It is tough! Good luck as you go through this whole process.



  7. #7
    Join Date
    Aug. 25, 2005
    Location
    Northeast
    Posts
    10,803

    Default

    Let her go easily, when things are not downhill, if at all possible on a bright sunny day.

    Been there, done that!

    It's meant to be easy for them. We will deal with it! Like it or not!
    Some riders change their horse, they change their saddle, they change their teacher; they never change themselves.



  8. #8
    Join Date
    Nov. 18, 2007
    Posts
    523

    Default

    Quote Originally Posted by SMF11 View Post
    Old and infirm animals are often on a rollercoaster, of one day being bad, the next better. The better days can give you hope, but remember, this rollercoaster is only going in one direction. She is never going to get completely better; just those good days will get farther and farther apart. As everyone else has said, you do not want to let it get too long so she gets hurt and dies a terrible death.

    One of the horses here, in hindsight, should have been put down when he was injured. It is a long story but he was not. He ended up falling and getting catastrophically injured, and dying over a half hour's time. The vet got there for the last 15 minutes. That half hour was so horrific that I would not wish that on any one, the sufferer or anyone watching. I am as a result firmly in the better a day too soon camp. Far better that she miss a day or two that could have been good than to risk going through a terrible time at the end. Avoiding a terrible time at the end is exactly why we have euthanasia for pets and horses.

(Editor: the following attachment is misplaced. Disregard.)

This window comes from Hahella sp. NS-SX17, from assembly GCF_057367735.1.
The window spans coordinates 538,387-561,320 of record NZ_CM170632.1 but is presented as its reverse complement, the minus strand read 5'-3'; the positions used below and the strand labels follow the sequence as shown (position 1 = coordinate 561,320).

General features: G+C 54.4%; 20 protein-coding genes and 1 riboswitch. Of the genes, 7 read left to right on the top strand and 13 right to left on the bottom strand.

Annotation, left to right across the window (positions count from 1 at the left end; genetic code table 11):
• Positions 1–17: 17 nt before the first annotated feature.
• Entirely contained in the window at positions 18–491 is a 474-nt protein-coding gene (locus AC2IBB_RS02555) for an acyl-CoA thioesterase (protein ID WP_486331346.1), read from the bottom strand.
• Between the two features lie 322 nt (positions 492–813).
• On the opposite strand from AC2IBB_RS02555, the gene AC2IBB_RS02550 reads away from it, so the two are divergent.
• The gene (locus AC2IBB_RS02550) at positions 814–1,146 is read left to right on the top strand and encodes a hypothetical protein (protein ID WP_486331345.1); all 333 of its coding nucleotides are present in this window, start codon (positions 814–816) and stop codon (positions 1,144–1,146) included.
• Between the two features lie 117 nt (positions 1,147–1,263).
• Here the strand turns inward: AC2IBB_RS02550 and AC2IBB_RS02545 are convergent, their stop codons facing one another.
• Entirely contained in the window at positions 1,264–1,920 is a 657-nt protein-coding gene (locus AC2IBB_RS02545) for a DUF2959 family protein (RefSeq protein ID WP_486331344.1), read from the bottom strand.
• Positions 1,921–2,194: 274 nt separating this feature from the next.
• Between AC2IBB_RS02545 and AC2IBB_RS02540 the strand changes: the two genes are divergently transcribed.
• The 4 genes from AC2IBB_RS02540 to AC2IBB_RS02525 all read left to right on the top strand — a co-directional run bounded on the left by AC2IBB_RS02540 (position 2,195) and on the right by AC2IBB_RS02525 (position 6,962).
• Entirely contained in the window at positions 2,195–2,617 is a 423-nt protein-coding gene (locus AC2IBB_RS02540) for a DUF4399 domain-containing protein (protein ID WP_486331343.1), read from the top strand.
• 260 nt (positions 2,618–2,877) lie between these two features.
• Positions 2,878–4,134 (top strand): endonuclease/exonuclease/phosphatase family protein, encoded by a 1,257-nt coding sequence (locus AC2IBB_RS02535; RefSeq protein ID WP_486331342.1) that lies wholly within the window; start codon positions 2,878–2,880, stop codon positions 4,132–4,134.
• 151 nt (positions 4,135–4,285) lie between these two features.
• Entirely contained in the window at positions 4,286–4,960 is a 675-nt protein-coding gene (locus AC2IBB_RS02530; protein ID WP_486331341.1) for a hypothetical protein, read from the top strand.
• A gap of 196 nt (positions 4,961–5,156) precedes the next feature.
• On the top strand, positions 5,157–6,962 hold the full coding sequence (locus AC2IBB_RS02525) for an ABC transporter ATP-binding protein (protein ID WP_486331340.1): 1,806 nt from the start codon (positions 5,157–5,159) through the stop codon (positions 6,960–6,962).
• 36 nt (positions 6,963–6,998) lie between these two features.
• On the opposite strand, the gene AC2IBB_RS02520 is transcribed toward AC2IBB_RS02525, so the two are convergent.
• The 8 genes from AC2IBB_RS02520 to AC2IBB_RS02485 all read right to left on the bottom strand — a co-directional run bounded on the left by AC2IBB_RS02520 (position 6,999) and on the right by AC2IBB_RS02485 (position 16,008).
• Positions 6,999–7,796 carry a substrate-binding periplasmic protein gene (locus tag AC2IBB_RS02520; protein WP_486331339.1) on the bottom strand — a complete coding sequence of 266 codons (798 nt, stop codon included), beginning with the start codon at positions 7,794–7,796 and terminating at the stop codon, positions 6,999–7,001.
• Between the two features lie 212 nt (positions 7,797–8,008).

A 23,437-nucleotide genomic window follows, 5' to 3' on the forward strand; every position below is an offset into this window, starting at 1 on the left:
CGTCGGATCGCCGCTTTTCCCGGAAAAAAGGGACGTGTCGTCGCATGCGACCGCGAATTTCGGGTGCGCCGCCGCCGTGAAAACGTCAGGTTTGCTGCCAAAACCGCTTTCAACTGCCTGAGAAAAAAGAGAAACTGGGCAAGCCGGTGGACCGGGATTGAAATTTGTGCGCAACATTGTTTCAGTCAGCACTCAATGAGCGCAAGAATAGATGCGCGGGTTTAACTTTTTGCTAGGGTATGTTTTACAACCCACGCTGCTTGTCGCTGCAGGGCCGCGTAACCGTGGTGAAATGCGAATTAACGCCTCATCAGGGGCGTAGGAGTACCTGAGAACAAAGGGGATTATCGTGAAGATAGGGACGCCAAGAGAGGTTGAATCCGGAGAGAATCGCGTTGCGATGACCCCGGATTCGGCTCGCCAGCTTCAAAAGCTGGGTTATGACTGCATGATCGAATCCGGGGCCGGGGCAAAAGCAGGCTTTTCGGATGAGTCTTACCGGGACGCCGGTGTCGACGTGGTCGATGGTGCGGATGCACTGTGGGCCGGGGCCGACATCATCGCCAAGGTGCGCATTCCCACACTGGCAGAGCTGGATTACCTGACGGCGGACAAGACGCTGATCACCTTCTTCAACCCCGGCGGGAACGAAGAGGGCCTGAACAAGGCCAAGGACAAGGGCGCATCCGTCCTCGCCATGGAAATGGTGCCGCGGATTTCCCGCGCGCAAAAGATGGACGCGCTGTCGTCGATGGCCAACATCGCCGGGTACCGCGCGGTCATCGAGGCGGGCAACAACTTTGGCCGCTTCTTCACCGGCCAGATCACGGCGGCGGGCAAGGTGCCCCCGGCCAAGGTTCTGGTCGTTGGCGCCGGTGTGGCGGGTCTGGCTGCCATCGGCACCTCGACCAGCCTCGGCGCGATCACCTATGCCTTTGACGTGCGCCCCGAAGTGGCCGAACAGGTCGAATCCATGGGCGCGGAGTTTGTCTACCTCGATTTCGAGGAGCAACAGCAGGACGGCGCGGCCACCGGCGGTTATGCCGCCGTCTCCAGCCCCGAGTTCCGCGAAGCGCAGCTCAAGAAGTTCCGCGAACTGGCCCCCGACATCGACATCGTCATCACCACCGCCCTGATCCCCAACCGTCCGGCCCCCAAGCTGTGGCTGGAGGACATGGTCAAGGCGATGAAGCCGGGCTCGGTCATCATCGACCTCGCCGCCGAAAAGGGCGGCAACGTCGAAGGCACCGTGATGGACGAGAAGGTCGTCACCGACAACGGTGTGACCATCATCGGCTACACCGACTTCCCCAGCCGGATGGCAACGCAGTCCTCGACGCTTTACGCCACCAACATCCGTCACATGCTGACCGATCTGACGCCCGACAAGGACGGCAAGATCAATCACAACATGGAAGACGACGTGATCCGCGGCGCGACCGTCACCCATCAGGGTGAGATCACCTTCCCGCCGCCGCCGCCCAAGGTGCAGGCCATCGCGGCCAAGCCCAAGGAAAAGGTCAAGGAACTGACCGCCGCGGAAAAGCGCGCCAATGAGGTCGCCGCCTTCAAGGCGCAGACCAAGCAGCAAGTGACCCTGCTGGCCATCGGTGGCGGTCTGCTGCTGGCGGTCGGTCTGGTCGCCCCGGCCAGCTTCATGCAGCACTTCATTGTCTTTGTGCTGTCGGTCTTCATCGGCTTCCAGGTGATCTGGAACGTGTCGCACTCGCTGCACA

It is tough! Good luck as you go through this whole process.
    Your story is the exact thing I am most terrified of. The fall last Friday was not her first, and I'm sure not her last. I never want to see her suffer. She has been my companion for 20 years, she still deserves all the best.



  9. #9
    Join Date
    May. 10, 2009
    Location
    NC piedmont
    Posts
    2,190

    Default

    You're doing the right thing (and the right thing hurts!). Horses live in the now, and if your old girl is having some good days, that's a blessing-she'll go feeling good and not have her last thoughts be of pain. And when it's done, she'll be free from pain forever. You won't, and that's the hard part. Just know that you are giving your mare the ultimate act of love we can bestow on our four-legged friends.



  10. #10
    Join Date
    Jan. 26, 2001
    Location
    NC
    Posts
    4,419

    Default

    I have put down many animals. the last was an old mare, about 27. She had been lame and on stall rest for a month. She had an abcess, but when it finally got better, we realized she also had some kind of injury to a tendon. She could only live in a stall or a tiny paddock. She was beautiful with a shiny coat.
    I made the hard decision to let her go. The vet even tried to talk me out of it, but I thought that she had a poor quality of life, even though she wasn't suffering terribly, I felt there was no point in waiting until she was before making the decision.
    I did second guess myself, but I think I did the right thing.
    I think you are doing the right thing too.
    God bless.



  11. #11
    Join Date
    Jul. 9, 2002
    Posts
    406

    Default

    I am so sorry that you are going through this. I too, am on the verge of having to make this decision. My 26 year old seems to feel great, but is skin and bones despite the quanity of feed he is getting. I am very uncertain what to do.....but I agree with what someone said earlier- better a day too early than a day too late.